Rock the crystal back and forth around this position ~ notice how many rotational positions produce deflections close to the minimum. These rays all contribute to the halo's bright inner region.
Rays passing through two prism side faces inclined 60° to each other are deflected through angles from 22° up to 50°.
Minimum deviation Most rays are deflected through angles near to 22° to form the bright inner edge of the halo.
This is a common "minimum deviation" effect which operates in halo and rainbow formation. Rays cluster together near to the angle where they are deviated least... Minimum deviation rays are symmetrical, they enter and leave the crystal at the same angle and the ray crossing inside the crystal is parallel to a prism face.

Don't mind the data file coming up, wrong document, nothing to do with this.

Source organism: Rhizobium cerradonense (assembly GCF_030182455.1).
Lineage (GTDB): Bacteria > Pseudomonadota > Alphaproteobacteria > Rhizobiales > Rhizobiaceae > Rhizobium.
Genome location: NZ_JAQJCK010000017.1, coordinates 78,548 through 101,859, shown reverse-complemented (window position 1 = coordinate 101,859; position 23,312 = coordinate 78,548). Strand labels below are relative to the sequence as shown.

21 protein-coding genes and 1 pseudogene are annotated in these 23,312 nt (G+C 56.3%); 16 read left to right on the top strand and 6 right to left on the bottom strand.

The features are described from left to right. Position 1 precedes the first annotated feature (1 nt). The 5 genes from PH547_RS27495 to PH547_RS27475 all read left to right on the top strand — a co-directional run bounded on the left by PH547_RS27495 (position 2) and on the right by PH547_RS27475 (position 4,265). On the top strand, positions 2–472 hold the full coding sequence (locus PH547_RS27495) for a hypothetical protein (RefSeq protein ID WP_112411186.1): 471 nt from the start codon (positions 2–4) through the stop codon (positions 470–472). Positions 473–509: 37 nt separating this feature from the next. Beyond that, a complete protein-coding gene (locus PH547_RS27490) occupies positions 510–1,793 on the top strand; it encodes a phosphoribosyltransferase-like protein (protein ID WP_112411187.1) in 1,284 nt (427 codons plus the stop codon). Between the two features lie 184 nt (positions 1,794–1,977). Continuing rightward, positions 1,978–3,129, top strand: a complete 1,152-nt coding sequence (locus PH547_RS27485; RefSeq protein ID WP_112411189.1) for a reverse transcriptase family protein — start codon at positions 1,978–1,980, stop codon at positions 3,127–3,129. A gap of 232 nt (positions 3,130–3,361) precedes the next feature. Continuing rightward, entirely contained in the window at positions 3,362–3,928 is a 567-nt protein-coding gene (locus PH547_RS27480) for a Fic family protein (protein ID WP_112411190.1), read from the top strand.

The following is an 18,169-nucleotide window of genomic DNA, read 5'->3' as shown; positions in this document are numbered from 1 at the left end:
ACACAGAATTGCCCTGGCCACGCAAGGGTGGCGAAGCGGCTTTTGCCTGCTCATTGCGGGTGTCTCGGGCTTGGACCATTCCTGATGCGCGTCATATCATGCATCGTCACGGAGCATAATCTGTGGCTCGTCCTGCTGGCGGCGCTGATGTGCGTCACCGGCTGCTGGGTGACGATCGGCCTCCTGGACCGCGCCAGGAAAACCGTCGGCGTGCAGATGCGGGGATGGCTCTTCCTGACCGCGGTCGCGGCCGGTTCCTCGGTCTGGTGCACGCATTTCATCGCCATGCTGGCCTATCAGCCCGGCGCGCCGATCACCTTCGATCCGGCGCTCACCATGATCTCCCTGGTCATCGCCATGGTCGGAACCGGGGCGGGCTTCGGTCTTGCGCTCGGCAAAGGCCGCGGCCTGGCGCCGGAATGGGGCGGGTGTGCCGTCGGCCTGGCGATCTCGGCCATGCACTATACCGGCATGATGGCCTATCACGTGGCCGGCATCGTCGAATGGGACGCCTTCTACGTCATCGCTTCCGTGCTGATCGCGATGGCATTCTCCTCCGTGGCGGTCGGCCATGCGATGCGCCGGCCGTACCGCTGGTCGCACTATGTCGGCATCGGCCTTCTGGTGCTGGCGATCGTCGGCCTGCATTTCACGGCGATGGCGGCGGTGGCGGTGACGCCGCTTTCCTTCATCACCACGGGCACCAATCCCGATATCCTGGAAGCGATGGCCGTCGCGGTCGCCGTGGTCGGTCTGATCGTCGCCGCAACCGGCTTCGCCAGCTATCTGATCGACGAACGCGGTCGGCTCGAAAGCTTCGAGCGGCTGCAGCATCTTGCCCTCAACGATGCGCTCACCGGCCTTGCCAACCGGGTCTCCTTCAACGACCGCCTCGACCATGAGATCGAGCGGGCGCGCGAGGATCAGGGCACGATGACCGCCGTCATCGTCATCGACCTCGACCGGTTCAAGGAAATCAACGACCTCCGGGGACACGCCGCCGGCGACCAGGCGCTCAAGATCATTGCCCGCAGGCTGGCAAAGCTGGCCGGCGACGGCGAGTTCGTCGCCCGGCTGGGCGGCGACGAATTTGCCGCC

Rays deviated more strongly produce the outer halo light which fades away with increasing angular distance from the sun until it is undetectable.
No light inside 22º
No light is refracted through smaller angles and so the area inside the halo is dark - a 'hole in the sky'. †
Origin of colours
Red light is refracted less strongly than other colours and so the halo's inner edge is red hued sometimes tapering away through oranges and yellows to blue. All but red are indistinct and washed out because they overlap considerably.
The actual crystal shapes responsible for the halo are uncertain. As crystals drift downwards in clouds the drag forces tending to align them are strong. It is difficult to explain how ordinary plates or long columns could be so poorly oriented to be able to form this halo.